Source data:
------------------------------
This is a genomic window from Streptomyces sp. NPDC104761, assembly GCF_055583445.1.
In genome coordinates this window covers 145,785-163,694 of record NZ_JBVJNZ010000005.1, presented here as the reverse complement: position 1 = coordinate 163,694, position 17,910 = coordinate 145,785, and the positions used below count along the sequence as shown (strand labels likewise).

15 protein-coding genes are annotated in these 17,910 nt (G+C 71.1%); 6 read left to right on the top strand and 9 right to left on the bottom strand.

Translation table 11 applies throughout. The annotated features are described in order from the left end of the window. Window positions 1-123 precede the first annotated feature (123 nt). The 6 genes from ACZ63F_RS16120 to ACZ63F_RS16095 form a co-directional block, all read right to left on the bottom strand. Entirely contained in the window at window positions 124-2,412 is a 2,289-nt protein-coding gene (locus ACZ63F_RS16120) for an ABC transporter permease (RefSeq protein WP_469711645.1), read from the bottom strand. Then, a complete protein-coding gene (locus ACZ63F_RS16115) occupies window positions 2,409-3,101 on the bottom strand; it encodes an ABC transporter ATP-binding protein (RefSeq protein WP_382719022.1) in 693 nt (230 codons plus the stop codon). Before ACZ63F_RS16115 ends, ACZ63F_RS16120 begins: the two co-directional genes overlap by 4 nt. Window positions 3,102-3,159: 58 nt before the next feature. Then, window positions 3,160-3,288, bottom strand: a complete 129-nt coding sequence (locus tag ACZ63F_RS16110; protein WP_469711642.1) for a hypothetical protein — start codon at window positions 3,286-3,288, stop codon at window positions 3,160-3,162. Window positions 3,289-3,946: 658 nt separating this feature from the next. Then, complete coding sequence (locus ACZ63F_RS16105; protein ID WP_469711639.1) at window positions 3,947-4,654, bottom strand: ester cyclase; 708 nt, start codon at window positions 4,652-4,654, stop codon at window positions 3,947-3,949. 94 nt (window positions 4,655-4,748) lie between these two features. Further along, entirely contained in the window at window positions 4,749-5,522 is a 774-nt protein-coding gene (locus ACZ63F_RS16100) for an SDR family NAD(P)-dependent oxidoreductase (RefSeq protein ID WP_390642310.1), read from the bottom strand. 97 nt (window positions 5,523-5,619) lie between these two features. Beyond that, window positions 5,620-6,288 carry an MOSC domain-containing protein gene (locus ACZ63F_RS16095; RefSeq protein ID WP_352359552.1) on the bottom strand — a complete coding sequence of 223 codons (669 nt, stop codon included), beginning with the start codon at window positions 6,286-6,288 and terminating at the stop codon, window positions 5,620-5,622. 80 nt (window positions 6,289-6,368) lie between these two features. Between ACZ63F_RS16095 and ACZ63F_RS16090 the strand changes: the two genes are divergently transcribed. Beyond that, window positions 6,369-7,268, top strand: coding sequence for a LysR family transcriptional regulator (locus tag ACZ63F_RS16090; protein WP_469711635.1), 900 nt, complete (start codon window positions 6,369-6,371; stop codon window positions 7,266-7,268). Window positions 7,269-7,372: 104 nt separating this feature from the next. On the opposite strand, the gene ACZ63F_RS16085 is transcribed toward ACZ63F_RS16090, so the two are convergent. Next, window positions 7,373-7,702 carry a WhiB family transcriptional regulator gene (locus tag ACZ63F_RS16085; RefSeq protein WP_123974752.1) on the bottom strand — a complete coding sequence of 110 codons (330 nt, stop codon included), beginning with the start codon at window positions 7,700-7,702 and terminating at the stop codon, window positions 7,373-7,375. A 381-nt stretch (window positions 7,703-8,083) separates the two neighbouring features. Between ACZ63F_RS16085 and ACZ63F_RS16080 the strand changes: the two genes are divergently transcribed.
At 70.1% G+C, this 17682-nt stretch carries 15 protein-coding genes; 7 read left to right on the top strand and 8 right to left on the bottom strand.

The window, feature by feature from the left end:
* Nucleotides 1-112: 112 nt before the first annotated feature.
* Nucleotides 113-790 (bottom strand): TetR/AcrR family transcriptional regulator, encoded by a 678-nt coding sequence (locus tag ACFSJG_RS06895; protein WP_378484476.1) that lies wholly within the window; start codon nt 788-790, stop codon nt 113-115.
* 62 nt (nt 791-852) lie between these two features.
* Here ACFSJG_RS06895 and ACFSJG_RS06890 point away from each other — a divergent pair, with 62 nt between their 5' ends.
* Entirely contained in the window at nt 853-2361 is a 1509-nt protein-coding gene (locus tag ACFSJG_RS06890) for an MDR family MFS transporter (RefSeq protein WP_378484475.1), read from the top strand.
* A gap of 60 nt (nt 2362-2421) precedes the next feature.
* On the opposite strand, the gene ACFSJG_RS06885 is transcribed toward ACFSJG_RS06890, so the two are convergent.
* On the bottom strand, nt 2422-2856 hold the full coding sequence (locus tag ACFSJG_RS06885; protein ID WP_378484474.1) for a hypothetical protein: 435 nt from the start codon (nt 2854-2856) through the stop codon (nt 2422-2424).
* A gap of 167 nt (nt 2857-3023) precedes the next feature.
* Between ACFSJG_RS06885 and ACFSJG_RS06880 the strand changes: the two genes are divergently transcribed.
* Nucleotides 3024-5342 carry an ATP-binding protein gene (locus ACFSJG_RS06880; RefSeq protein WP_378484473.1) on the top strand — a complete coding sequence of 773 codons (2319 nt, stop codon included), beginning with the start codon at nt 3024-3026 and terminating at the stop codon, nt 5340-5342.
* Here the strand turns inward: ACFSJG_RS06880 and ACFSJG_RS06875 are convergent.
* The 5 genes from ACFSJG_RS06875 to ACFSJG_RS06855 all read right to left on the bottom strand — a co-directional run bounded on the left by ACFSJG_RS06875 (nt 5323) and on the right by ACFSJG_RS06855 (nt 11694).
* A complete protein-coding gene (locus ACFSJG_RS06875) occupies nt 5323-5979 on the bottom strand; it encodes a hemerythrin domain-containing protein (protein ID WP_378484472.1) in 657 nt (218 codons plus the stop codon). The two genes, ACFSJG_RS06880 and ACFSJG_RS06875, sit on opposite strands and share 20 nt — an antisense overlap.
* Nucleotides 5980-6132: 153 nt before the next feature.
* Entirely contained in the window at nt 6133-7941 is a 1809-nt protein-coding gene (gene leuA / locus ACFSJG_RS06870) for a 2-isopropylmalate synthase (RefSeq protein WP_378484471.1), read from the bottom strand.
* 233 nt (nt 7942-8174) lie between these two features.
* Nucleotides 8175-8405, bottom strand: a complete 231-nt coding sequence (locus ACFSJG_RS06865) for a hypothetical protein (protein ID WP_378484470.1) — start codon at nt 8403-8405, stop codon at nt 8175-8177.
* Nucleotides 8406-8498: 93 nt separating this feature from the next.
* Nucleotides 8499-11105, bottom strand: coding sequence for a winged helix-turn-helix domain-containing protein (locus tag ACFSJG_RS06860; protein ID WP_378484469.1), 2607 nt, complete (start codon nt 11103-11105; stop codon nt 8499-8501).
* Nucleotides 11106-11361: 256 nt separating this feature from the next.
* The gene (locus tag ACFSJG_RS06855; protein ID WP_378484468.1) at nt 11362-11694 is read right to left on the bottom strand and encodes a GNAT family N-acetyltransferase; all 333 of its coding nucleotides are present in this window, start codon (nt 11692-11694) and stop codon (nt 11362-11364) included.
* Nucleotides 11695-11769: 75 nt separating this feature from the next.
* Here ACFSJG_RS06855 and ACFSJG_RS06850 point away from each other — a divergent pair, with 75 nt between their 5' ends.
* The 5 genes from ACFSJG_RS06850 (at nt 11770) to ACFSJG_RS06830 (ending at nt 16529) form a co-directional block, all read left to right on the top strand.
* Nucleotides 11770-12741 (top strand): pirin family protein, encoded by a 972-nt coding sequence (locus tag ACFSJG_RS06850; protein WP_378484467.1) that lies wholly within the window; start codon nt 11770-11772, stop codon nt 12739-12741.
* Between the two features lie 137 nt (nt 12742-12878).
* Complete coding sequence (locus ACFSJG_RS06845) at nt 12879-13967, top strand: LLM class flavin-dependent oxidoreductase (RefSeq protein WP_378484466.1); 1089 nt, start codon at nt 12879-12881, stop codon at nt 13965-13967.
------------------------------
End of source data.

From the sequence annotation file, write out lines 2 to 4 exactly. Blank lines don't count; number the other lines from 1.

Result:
In genome coordinates this window covers 145,785-163,694 of record NZ_JBVJNZ010000005.1, presented here as the reverse complement: position 1 = coordinate 163,694, position 17,910 = coordinate 145,785, and the positions used below count along the sequence as shown (strand labels likewise).

15 protein-coding genes are annotated in these 17,910 nt (G+C 71.1%); 6 read left to right on the top strand and 9 right to left on the bottom strand.

Translation table 11 applies throughout. The annotated features are described in order from the left end of the window. Window positions 1-123 precede the first annotated feature (123 nt). The 6 genes from ACZ63F_RS16120 to ACZ63F_RS16095 form a co-directional block, all read right to left on the bottom strand. Entirely contained in the window at window positions 124-2,412 is a 2,289-nt protein-coding gene (locus ACZ63F_RS16120) for an ABC transporter permease (RefSeq protein WP_469711645.1), read from the bottom strand. Then, a complete protein-coding gene (locus ACZ63F_RS16115) occupies window positions 2,409-3,101 on the bottom strand; it encodes an ABC transporter ATP-binding protein (RefSeq protein WP_382719022.1) in 693 nt (230 codons plus the stop codon). Before ACZ63F_RS16115 ends, ACZ63F_RS16120 begins: the two co-directional genes overlap by 4 nt. Window positions 3,102-3,159: 58 nt before the next feature. Then, window positions 3,160-3,288, bottom strand: a complete 129-nt coding sequence (locus tag ACZ63F_RS16110; protein WP_469711642.1) for a hypothetical protein — start codon at window positions 3,286-3,288, stop codon at window positions 3,160-3,162. Window positions 3,289-3,946: 658 nt separating this feature from the next. Then, complete coding sequence (locus ACZ63F_RS16105; protein ID WP_469711639.1) at window positions 3,947-4,654, bottom strand: ester cyclase; 708 nt, start codon at window positions 4,652-4,654, stop codon at window positions 3,947-3,949. 94 nt (window positions 4,655-4,748) lie between these two features. Further along, entirely contained in the window at window positions 4,749-5,522 is a 774-nt protein-coding gene (locus ACZ63F_RS16100) for an SDR family NAD(P)-dependent oxidoreductase (RefSeq protein ID WP_390642310.1), read from the bottom strand. 97 nt (window positions 5,523-5,619) lie between these two features. Beyond that, window positions 5,620-6,288 carry an MOSC domain-containing protein gene (locus ACZ63F_RS16095; RefSeq protein ID WP_352359552.1) on the bottom strand — a complete coding sequence of 223 codons (669 nt, stop codon included), beginning with the start codon at window positions 6,286-6,288 and terminating at the stop codon, window positions 5,620-5,622. 80 nt (window positions 6,289-6,368) lie between these two features. Between ACZ63F_RS16095 and ACZ63F_RS16090 the strand changes: the two genes are divergently transcribed. Beyond that, window positions 6,369-7,268, top strand: coding sequence for a LysR family transcriptional regulator (locus tag ACZ63F_RS16090; protein WP_469711635.1), 900 nt, complete (start codon window positions 6,369-6,371; stop codon window positions 7,266-7,268). Window positions 7,269-7,372: 104 nt separating this feature from the next. On the opposite strand, the gene ACZ63F_RS16085 is transcribed toward ACZ63F_RS16090, so the two are convergent. Next, window positions 7,373-7,702 carry a WhiB family transcriptional regulator gene (locus tag ACZ63F_RS16085; RefSeq protein WP_123974752.1) on the bottom strand — a complete coding sequence of 110 codons (330 nt, stop codon included), beginning with the start codon at window positions 7,700-7,702 and terminating at the stop codon, window positions 7,373-7,375. A 381-nt stretch (window positions 7,703-8,083) separates the two neighbouring features. Between ACZ63F_RS16085 and ACZ63F_RS16080 the strand changes: the two genes are divergently transcribed.